In all those cases, affirmative action was preserved, but its scope was limited: Schools were permitted to do less and less over time. A certain kind of program that operated in the 1990s, in which schools could take a giant stack of applications and mark them using a point system where race counted for a certain number of points, stopped being permissible with the Michigan cases, and the Fisher cases further clarified what was permissible and imposed even tighter bounds around schools. But affirmative action was still being permitted, under a system of holistic individualized review. This is what's on the table now in the Harvard and UNC cases.

Now all of the cases through Fisher involved a litigant who was White and, in some cases, White and Jewish. But the legal activists that were helping these plaintiffs bring their cases before the courts weren't quite getting the legal result they wanted. So I think that the strategic minds in the conservative movement felt like they needed to do something else. They noticed, I think, in both Clarence Thomas' and Sam Alito's concurrences and dissents in the Fisher cases, that at least two of the justices on the conservative side were extremely vexed about Asian Americans. As a result, I think it became clear to them that Asian Americans were, in a way, the next frontier in litigation, that they would make ideal litigants.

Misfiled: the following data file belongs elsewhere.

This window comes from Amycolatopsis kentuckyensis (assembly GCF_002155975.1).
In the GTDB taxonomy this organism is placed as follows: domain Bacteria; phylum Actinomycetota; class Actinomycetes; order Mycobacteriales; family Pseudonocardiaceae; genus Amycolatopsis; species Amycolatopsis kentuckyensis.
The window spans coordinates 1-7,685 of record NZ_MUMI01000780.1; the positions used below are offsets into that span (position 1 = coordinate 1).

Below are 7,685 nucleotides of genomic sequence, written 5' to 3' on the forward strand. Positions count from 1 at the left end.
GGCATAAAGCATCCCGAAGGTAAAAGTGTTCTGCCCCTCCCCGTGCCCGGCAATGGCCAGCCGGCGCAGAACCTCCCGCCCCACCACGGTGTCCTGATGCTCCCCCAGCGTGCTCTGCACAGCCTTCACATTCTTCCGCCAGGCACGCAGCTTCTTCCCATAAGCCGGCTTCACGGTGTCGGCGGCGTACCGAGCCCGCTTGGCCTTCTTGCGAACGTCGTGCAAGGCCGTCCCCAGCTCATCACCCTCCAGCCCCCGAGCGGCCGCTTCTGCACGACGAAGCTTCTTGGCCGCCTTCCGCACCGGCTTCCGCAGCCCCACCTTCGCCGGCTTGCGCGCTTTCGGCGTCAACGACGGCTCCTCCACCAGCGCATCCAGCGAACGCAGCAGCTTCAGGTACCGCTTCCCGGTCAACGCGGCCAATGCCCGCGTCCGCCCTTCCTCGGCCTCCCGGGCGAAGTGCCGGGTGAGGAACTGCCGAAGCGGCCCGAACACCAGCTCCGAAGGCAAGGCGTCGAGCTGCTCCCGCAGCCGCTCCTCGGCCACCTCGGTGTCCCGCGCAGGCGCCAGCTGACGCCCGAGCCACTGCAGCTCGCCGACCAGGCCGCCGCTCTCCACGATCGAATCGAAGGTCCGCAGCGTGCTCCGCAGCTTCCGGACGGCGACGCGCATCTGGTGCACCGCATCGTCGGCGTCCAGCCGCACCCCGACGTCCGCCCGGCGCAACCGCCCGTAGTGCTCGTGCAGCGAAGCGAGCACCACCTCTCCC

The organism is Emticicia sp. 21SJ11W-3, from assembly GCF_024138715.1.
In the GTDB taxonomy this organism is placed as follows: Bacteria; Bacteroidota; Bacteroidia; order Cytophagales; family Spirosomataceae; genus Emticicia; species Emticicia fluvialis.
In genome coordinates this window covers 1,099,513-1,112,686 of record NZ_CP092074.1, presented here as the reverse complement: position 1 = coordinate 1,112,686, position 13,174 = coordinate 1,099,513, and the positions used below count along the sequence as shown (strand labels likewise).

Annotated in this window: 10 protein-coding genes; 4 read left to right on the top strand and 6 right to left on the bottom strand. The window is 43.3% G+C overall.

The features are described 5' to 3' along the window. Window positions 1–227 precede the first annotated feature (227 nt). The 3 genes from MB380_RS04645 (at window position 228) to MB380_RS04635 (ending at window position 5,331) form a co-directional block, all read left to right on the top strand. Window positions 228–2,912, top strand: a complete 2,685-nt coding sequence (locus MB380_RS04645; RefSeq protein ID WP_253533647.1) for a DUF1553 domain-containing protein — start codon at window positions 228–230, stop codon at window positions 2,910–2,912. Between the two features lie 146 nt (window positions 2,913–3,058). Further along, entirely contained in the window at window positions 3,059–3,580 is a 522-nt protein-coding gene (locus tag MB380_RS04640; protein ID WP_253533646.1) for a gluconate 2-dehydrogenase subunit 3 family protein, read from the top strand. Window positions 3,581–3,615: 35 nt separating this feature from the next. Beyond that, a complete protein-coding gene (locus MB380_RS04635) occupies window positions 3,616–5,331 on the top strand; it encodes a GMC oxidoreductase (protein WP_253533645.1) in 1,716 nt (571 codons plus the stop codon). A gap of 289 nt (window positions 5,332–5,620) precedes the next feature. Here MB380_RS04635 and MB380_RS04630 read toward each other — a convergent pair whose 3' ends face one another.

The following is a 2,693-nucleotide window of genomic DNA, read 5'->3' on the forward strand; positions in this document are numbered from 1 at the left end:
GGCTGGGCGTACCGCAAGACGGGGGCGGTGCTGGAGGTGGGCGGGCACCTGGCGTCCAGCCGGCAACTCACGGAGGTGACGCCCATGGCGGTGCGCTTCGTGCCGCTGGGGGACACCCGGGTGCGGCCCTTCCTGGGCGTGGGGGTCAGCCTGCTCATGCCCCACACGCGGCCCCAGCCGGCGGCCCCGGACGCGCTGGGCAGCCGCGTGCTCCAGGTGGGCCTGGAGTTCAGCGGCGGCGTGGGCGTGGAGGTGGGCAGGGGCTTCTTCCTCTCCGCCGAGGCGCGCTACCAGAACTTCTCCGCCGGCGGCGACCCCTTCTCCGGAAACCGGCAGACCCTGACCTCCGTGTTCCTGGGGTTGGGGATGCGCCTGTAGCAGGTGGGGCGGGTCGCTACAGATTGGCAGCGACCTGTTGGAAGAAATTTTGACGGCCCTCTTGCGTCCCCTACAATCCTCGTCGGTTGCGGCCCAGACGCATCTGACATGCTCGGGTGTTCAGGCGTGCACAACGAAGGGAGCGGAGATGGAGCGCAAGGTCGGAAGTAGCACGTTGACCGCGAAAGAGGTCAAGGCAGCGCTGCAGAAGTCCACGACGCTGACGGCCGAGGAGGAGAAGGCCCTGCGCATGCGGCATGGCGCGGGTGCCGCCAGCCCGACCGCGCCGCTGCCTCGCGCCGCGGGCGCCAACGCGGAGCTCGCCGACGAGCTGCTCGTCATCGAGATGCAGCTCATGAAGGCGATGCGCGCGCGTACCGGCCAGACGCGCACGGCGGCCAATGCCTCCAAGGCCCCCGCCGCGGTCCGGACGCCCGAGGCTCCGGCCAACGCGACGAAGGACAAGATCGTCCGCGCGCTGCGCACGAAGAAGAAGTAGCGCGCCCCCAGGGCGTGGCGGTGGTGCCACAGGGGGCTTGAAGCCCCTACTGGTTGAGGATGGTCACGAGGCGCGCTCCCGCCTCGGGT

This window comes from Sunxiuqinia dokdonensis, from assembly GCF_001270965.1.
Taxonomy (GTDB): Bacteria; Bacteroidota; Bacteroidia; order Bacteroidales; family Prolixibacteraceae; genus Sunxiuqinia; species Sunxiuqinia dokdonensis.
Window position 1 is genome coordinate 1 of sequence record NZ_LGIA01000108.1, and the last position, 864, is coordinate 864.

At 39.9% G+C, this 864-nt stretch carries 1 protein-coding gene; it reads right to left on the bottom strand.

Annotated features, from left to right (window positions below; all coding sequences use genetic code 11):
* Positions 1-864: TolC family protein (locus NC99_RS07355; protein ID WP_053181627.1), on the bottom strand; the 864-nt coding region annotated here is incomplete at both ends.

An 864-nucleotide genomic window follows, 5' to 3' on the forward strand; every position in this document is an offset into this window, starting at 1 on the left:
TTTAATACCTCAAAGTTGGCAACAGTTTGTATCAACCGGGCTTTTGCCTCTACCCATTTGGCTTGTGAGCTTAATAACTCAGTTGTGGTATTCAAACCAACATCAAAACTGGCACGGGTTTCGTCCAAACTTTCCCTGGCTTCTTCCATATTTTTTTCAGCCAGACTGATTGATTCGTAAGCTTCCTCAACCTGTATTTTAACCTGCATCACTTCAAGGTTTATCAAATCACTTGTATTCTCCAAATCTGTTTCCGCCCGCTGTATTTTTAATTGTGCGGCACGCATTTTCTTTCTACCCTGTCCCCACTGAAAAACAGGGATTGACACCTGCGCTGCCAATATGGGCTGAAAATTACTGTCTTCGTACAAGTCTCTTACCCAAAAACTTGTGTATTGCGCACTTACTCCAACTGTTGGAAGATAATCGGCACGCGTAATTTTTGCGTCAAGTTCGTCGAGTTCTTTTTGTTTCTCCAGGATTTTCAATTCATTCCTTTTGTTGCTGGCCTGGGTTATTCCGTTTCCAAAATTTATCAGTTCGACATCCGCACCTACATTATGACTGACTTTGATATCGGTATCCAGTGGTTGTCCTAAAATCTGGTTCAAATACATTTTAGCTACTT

Another reason why is how Asian Americans fit into American political culture ideologically. Even though there's been a wave of anti-Asian hate in the last five or six years as a result of the COVID crisis, Asian Americans are also stereotyped as a model minority. And if you look at their average outcomes—education, employment, or income—they do come out extremely well compared to other racial minorities. As a result, they're often seen in America's racial landscape as deserving minorities who work hard and play by the rules. They are the "good minorities" and thus ideologically appealing for critics of affirmative action: Because if the admissions process isn't treating them right, then it's a hop, skip, and a jump to the idea that there must be something wrong with the admissions process. For that reason, I think it was inevitable that Asian Americans would eventually be brought into the picture, and that's exactly what happened.

It is worth highlighting that the plaintiff in this case is not actually a person. In all the other cases, there were actual live human beings with real grievances. But that's not the case with the two cases in front of the Supreme Court. Now the plaintiff is Students for Fair Admissions, a membership organization with Asian Americans members. But the plaintiff is not an Asian American individual, and I think that's quite informative and telling. I conclude, first, that they couldn't find anyone because they really would have done better if they had. The second conclusion I draw is that the litigation that we see now in front of the court is not the kind of bottom-up litigation that we saw in the 70s. It's really the culmination of a top-down process driven by legal activists.

IPR: If we assume the Supreme Court finds for the plaintiffs in these two cases (or even only one), of course the exact points of the opinion will be crucial. But what, in your opinion, are the best- and worst-case scenarios for college admissions if the court strikes down the current governing case law?